• Each diagram can now be represented as a table in Word. This gives me a place to hang diagram metadata (caption and ID and sundry other bits), a place to arrange the nodes in a matrix (the table body), and a place to identify the edges (a table nested in the footer of the parent table — I can have only one footer record, so I have to nest a table).
  • Each node is represented in this table using the ID of the object the node represents. If I need information about the object (name and type for the label, object type for indexing, and so on) I can simply retrieve it from the data object definition. Even better, this is information all available in the WML-Index file. I can replace the ID strings representing the nodes with all the information I need for the node, and if I have nodes for two objects with the same name (such as evasion, above) they are already differentiated by the ID. I can even identify common node characteristics in the Taxonomy file, leveraging that as well.
  • Each edge can identify its source and destination nodes, and I can include attributes to override the default setting (most often edge exit and entry points — default is ‘out=0,in=180’, or out the center of the right side and in the center of the left side of each node) and ‘edge nodes’ for annotations on the edge itself (such as ‘3 ranks’ or ‘level 4’ for skill and class prerequisites, when shown in the diagram).
  • Also in the footer, I can have a list of object IDs to ignore (more on this later).

The node identities and edge list can both be generated programmatically. I could do so before, but they were basically just lists of strings. Now for each input Word file, I can create an HTML file (for simplicity) containing a bunch of tables, each of which has metadata in the header records, a body containing a top row with a number of cells equal to the width of the diagram (number of steps from ‘first node’ to ‘last node’ plus one), each containing all the IDs of the nodes to include in that column, and even a number of rows equal to the largest number of IDs in any of the columns of the first row (so I’ve got a place to cut and paste them). The footer (last record) can be a single cell spanning the table and containing a nested table of the edges (source, destination, attributes, edge node), and probably a list containing all the IDs eligible for inclusion in the diagram (which can be used in update detection, below).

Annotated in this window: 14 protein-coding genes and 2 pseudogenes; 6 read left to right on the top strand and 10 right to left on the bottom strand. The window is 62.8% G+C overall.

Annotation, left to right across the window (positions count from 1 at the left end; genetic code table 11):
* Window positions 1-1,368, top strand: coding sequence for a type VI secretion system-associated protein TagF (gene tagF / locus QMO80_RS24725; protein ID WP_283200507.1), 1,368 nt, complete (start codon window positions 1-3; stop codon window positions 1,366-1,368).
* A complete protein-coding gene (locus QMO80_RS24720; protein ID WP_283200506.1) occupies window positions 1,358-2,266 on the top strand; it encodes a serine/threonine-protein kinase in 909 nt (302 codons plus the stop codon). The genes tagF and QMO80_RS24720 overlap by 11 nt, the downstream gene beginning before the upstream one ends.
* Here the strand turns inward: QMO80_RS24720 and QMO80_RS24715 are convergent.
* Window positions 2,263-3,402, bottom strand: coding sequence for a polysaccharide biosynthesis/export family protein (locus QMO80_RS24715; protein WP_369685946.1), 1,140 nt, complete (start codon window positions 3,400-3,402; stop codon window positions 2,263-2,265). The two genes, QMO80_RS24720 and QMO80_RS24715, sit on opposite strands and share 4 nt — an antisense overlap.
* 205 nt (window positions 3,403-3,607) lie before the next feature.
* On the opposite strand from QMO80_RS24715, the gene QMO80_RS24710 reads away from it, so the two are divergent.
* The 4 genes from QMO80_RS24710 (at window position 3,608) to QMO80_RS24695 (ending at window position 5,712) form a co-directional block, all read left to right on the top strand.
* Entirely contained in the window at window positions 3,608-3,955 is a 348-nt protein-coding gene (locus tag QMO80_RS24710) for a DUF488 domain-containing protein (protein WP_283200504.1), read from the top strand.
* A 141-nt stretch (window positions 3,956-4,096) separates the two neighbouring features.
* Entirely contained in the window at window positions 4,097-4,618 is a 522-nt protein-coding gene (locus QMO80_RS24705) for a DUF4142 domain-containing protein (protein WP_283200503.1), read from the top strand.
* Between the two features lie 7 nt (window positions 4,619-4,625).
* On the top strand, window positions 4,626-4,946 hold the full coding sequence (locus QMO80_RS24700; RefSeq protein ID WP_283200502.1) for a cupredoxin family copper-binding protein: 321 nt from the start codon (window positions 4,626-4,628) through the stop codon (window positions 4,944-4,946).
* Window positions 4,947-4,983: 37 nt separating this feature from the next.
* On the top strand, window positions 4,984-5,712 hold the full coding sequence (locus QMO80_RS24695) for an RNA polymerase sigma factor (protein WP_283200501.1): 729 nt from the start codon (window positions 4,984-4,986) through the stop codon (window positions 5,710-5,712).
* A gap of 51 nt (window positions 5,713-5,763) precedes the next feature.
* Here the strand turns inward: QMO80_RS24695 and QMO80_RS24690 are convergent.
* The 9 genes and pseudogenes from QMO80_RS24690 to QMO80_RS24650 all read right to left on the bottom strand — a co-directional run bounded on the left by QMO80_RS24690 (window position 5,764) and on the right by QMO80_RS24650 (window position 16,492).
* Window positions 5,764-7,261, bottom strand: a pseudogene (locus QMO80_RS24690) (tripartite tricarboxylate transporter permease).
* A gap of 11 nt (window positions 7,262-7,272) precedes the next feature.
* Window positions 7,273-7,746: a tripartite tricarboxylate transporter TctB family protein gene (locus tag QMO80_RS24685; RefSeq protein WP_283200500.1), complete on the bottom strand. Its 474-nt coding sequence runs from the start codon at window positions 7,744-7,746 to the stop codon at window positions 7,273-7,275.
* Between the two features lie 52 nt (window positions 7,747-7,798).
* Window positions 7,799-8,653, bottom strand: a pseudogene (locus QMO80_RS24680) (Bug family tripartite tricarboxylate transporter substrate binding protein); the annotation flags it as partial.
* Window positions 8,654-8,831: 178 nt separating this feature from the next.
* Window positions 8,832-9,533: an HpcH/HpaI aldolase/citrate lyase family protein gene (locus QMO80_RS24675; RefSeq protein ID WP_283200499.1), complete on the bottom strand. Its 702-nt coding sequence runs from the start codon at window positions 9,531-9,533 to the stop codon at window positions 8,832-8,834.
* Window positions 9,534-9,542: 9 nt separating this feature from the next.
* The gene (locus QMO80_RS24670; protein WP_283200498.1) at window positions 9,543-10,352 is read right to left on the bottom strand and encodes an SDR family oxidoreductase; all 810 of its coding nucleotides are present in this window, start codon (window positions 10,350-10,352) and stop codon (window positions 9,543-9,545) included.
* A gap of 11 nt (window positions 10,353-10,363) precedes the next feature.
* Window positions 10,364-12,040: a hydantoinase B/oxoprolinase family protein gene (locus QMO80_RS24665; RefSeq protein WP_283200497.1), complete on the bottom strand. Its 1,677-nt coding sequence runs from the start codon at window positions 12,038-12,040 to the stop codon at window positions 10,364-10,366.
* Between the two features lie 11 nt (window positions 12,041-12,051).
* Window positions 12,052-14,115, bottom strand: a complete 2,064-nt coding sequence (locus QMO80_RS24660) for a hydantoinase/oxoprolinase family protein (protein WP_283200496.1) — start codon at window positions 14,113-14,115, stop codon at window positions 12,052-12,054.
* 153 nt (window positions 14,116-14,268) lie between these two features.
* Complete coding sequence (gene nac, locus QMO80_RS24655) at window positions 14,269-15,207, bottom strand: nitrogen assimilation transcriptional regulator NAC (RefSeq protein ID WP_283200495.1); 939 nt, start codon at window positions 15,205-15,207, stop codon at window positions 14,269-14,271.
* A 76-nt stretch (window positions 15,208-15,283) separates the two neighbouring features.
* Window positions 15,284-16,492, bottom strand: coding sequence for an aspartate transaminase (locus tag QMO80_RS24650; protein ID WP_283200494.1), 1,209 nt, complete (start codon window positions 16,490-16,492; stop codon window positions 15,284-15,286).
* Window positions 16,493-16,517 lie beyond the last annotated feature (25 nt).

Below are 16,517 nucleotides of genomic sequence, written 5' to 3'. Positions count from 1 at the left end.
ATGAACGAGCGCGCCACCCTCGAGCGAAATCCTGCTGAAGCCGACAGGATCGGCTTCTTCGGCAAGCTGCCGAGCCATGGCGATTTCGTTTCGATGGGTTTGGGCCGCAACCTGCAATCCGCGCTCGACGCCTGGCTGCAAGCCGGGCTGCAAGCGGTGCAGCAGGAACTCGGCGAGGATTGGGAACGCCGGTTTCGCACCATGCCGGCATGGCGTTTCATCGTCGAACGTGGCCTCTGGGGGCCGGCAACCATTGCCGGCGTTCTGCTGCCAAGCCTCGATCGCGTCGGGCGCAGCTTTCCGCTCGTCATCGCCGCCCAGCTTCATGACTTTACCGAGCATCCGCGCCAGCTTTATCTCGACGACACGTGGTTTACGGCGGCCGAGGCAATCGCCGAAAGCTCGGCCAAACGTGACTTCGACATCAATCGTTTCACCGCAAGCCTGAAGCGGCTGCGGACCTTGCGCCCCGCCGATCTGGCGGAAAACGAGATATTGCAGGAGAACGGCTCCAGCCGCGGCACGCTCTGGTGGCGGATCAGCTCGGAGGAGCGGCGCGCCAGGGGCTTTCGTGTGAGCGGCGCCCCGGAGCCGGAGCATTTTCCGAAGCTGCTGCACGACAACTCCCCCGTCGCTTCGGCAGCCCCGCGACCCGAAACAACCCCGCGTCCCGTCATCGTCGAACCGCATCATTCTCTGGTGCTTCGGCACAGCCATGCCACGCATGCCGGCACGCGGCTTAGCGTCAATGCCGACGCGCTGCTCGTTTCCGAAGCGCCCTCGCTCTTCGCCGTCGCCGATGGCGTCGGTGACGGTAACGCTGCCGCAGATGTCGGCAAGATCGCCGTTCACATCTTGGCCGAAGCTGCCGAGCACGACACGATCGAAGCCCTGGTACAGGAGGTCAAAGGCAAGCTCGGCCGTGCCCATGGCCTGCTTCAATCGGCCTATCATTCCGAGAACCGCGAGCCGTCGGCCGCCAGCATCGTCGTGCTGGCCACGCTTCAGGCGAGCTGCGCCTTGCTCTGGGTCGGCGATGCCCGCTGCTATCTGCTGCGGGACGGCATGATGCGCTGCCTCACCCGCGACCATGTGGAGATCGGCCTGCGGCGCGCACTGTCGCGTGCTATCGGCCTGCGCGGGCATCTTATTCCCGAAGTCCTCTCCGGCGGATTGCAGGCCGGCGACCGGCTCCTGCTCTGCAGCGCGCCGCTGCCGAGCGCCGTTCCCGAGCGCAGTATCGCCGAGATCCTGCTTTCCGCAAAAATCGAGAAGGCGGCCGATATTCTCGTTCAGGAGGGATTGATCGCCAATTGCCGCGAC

My part of the laying out now consists of copying this table from my browser to Word, then moving the IDs to the cells that will hold the nodes. If I find an ID that is not needed (I often ignore class nodes) I can append it to the ignore list.

When this gets parsed (WML-Parse step) the table will be picked up as a ‘diagram table’ and output as a <doc:diagram> element that is structurally as the table above. The information needed for each node can be retrieved from the WML-Index file and the node specified fully. When I need the diagram later, I can explicitly include it via refcopy (refcopy just looks for an element and copies it to the current location).

Because these diagram files are generated as part of WML-Parse, they will be available for inclusion in the WML-Master files for each data set. Not only will they be easier to create, they will be easier to discover and update.

Update Detection

Because each diagram file will be included in the dataset WML-Master file, when I create the HTML file for the diagrams of a specific Word file I can now have a script examine the list of IDs for a specific diagram and the list of IDs being added to the HTML table. If I find I’ve got IDs in the HTML table that are not in the ID list of the diagram, I can flag the HTML table for review. If all IDs are present, I might assume the diagram is current, complete, and correct, and grey the table out. If the diagram is not found at all, the table is presented in black. If the diagram is present and does not contain all the IDs, I might color the table blue (or red, but red is obnoxious — I might save that for the specific IDs that are not present, though). I should be able to skim the HTML file for a source document and quickly identify which diagrams need updating, and the nodes that need to be added.

Workflow Diagrams

Strangely enough, considering this whole post was prompted by changes to the workflow to support creating and maintaining diagrams, I… have diagrams to describe the workflow.

Yesterday’s Workflow

Workflow until 2018/06/02
Workflow until 2018/06/02

The workflow is pretty simple. Each source document is

  • transformed until each game object is identified;
  • aggregated into the appropriate dataset indexes;
  • parsed (using the most complete dataset index) to resolve links and prerequisites;
  • aggregated into the appropriate dataset master files;
  • merged with dataset master files for each output file;
  • converted to LaTeX source file;
  • converted to PDF.

This is slightly inaccurate, in that not all files that get processed and output as PDF. Only a very small subset will actually get published, after all.